I fully support cultural development and economic improvement customarily. Advancements in agriculture, medical care, self-government, technology, etc. are generally beneficial to the people of the world. But the traveler should be alert to the impact of such changes on the uniqueness and history of the places and people they wish to visit. The most enlightening and interesting aspects of Third World Travel are the differences in how people live in various places. We Third Worlders look to learn from others and how they have adapted to the challenges that life offers them in their environment. Most of the recent changes in those cultures have been the product of assimilation into a larger, more homogeneous culture and these, in turn, tend to weaken the singularity of the group that offers the traveler and the world a special experience. We know how languages are disappearing rapidly from the world's richness and history and the same is true about distinctive subgroups in remote areas.
So, travelers, the moral of this tale is Do Not Wait for some Future Time. So many of us put journeys to the Third World (or any place for that matter) in the back of our minds seeking a perfect time. Often that time is an anticipated retirement or some other life event that may make such travel more opportune. While we are waiting, however, the world is changing rapidly around us. New governments rise and induce conformity in many places, i.e., Afghanistan, Libya, Venezuela, Ethiopia, etc., where indigenous tribal life morphs into nationalism. New technology introduces information to isolated peoples about the rest of the world and lures the group into competition to match what they see. Much of Africa fits this category. The internet, in addition to its being a very valuable new tool for knowledge is also a powerful culture changer. Who among us does not want to see more representative government in Egypt or Somalia, Zimbabwe or Cambodia. At the same time, adventure seekers who want to learn about the world with its incredible cultural diversity better get moving. It is still a challenging and exciting undertaking but the prospects of such adventures diminish as small cultural groupings with their unique ways of being, talking, honoring traditions and believing reliable narratives, etc. disappear from the earth we live on. Get going, fellow travelers.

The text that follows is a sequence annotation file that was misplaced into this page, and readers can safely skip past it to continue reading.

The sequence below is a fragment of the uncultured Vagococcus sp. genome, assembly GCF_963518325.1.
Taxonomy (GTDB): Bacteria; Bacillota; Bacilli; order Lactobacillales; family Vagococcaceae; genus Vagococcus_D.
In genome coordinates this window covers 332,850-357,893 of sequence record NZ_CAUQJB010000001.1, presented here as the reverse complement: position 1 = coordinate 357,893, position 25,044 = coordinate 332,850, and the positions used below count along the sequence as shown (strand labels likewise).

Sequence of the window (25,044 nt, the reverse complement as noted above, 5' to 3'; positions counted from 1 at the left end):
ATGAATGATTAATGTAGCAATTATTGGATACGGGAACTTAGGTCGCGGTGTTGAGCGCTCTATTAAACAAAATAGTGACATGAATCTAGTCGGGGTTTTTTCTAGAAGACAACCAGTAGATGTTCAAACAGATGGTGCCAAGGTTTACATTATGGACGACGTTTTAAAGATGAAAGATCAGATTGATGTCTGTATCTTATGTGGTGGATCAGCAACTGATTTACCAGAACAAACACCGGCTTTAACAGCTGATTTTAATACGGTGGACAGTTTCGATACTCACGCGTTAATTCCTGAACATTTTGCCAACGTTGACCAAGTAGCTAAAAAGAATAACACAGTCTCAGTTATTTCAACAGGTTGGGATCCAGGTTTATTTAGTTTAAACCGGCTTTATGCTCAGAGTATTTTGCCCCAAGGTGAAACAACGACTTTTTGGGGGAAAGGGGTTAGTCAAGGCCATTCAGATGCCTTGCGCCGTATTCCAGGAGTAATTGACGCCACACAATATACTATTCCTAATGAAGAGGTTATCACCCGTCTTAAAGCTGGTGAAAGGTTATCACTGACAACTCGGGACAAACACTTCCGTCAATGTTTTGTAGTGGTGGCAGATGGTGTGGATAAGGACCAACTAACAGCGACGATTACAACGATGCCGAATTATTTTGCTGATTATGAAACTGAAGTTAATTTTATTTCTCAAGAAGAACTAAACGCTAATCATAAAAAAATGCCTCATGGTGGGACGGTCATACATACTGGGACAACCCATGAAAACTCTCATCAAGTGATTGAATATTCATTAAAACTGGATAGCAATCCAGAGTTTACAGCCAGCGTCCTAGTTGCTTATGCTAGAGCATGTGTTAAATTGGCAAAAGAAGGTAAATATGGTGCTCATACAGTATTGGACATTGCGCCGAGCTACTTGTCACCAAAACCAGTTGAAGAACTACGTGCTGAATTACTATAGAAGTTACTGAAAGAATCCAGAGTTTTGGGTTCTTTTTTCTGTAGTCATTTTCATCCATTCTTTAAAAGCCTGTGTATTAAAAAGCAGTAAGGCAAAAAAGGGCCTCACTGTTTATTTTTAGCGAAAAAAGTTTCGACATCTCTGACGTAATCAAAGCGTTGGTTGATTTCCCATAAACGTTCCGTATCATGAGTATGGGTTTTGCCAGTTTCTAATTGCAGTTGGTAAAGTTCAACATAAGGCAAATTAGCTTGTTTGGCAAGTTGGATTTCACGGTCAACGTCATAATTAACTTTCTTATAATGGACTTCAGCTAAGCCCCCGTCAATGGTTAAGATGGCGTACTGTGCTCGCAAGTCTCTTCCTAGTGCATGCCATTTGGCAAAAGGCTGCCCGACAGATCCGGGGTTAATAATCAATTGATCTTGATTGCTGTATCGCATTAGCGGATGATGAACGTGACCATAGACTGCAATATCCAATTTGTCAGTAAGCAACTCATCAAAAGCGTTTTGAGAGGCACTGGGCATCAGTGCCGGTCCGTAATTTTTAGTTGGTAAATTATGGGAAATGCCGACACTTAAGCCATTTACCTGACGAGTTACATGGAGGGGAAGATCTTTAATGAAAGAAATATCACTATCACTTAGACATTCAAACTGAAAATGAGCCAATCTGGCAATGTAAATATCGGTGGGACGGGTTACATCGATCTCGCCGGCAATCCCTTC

Smile and Sadness, Lombok Island, Indonesia